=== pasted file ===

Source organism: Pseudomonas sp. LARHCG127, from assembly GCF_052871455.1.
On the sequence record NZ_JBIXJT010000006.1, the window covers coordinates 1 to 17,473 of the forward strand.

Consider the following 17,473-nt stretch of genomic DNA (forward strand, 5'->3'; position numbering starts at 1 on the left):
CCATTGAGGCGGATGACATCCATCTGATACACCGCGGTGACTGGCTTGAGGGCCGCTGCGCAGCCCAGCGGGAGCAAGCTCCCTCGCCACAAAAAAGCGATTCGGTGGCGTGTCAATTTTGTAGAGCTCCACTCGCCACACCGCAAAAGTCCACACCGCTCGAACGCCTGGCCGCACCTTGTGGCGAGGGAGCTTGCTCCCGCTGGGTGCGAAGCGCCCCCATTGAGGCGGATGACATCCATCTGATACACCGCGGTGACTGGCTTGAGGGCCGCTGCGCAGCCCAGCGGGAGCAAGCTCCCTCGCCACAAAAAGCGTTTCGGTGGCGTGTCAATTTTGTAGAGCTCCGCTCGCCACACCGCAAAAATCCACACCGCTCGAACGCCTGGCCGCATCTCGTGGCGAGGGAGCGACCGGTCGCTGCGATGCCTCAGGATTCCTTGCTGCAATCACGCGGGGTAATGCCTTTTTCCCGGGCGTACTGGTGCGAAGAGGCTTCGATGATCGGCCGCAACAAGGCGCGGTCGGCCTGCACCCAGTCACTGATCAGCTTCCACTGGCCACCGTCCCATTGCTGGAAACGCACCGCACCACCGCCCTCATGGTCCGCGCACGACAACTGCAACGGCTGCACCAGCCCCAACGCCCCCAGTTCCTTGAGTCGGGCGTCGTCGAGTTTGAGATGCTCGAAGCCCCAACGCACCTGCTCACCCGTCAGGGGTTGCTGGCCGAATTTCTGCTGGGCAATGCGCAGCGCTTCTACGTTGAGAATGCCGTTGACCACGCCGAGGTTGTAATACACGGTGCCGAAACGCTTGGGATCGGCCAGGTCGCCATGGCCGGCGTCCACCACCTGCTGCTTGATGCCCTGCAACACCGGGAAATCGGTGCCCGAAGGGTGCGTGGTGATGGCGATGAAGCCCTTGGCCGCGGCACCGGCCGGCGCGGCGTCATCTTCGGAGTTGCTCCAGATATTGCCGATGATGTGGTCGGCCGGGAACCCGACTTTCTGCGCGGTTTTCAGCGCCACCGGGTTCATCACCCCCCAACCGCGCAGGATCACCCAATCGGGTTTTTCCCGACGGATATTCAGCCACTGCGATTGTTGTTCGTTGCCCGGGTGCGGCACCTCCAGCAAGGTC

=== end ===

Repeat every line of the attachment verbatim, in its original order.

Source organism: Pseudomonas sp. LARHCG127, from assembly GCF_052871455.1.
On the sequence record NZ_JBIXJT010000006.1, the window covers coordinates 1 to 17,473 of the forward strand.

Consider the following 17,473-nt stretch of genomic DNA (forward strand, 5'->3'; position numbering starts at 1 on the left):
CCATTGAGGCGGATGACATCCATCTGATACACCGCGGTGACTGGCTTGAGGGCCGCTGCGCAGCCCAGCGGGAGCAAGCTCCCTCGCCACAAAAAAGCGATTCGGTGGCGTGTCAATTTTGTAGAGCTCCACTCGCCACACCGCAAAAGTCCACACCGCTCGAACGCCTGGCCGCACCTTGTGGCGAGGGAGCTTGCTCCCGCTGGGTGCGAAGCGCCCCCATTGAGGCGGATGACATCCATCTGATACACCGCGGTGACTGGCTTGAGGGCCGCTGCGCAGCCCAGCGGGAGCAAGCTCCCTCGCCACAAAAAGCGTTTCGGTGGCGTGTCAATTTTGTAGAGCTCCGCTCGCCACACCGCAAAAATCCACACCGCTCGAACGCCTGGCCGCATCTCGTGGCGAGGGAGCGACCGGTCGCTGCGATGCCTCAGGATTCCTTGCTGCAATCACGCGGGGTAATGCCTTTTTCCCGGGCGTACTGGTGCGAAGAGGCTTCGATGATCGGCCGCAACAAGGCGCGGTCGGCCTGCACCCAGTCACTGATCAGCTTCCACTGGCCACCGTCCCATTGCTGGAAACGCACCGCACCACCGCCCTCATGGTCCGCGCACGACAACTGCAACGGCTGCACCAGCCCCAACGCCCCCAGTTCCTTGAGTCGGGCGTCGTCGAGTTTGAGATGCTCGAAGCCCCAACGCACCTGCTCACCCGTCAGGGGTTGCTGGCCGAATTTCTGCTGGGCAATGCGCAGCGCTTCTACGTTGAGAATGCCGTTGACCACGCCGAGGTTGTAATACACGGTGCCGAAACGCTTGGGATCGGCCAGGTCGCCATGGCCGGCGTCCACCACCTGCTGCTTGATGCCCTGCAACACCGGGAAATCGGTGCCCGAAGGGTGCGTGGTGATGGCGATGAAGCCCTTGGCCGCGGCACCGGCCGGCGCGGCGTCATCTTCGGAGTTGCTCCAGATATTGCCGATGATGTGGTCGGCCGGGAACCCGACTTTCTGCGCGGTTTTCAGCGCCACCGGGTTCATCACCCCCCAACCGCGCAGGATCACCCAATCGGGTTTTTCCCGACGGATATTCAGCCACTGCGATTGTTGTTCGTTGCCCGGGTGCGGCACCTCCAGCAAGGTC